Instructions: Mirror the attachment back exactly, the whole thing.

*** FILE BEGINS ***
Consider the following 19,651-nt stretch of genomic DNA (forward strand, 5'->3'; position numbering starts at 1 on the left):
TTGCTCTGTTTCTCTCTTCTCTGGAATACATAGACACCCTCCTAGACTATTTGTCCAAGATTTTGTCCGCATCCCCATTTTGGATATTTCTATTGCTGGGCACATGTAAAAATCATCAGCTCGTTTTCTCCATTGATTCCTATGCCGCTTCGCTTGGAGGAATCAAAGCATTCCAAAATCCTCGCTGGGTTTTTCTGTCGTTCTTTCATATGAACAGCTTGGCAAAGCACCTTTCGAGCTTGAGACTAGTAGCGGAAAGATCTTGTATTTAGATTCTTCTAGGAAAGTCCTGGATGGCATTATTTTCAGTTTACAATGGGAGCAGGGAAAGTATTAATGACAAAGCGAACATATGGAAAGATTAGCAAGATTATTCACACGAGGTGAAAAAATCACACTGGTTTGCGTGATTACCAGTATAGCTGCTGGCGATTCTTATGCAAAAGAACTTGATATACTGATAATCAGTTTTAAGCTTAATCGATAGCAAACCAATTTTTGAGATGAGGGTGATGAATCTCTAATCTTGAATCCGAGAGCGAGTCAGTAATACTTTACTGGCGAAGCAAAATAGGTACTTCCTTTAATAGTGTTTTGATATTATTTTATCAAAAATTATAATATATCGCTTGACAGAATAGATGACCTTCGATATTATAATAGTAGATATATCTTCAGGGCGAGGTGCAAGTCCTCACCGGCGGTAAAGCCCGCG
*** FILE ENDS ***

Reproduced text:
Consider the following 19,651-nt stretch of genomic DNA (forward strand, 5'->3'; position numbering starts at 1 on the left):
TTGCTCTGTTTCTCTCTTCTCTGGAATACATAGACACCCTCCTAGACTATTTGTCCAAGATTTTGTCCGCATCCCCATTTTGGATATTTCTATTGCTGGGCACATGTAAAAATCATCAGCTCGTTTTCTCCATTGATTCCTATGCCGCTTCGCTTGGAGGAATCAAAGCATTCCAAAATCCTCGCTGGGTTTTTCTGTCGTTCTTTCATATGAACAGCTTGGCAAAGCACCTTTCGAGCTTGAGACTAGTAGCGGAAAGATCTTGTATTTAGATTCTTCTAGGAAAGTCCTGGATGGCATTATTTTCAGTTTACAATGGGAGCAGGGAAAGTATTAATGACAAAGCGAACATATGGAAAGATTAGCAAGATTATTCACACGAGGTGAAAAAATCACACTGGTTTGCGTGATTACCAGTATAGCTGCTGGCGATTCTTATGCAAAAGAACTTGATATACTGATAATCAGTTTTAAGCTTAATCGATAGCAAACCAATTTTTGAGATGAGGGTGATGAATCTCTAATCTTGAATCCGAGAGCGAGTCAGTAATACTTTACTGGCGAAGCAAAATAGGTACTTCCTTTAATAGTGTTTTGATATTATTTTATCAAAAATTATAATATATCGCTTGACAGAATAGATGACCTTCGATATTATAATAGTAGATATATCTTCAGGGCGAGGTGCAAGTCCTCACCGGCGGTAAAGCCCGCG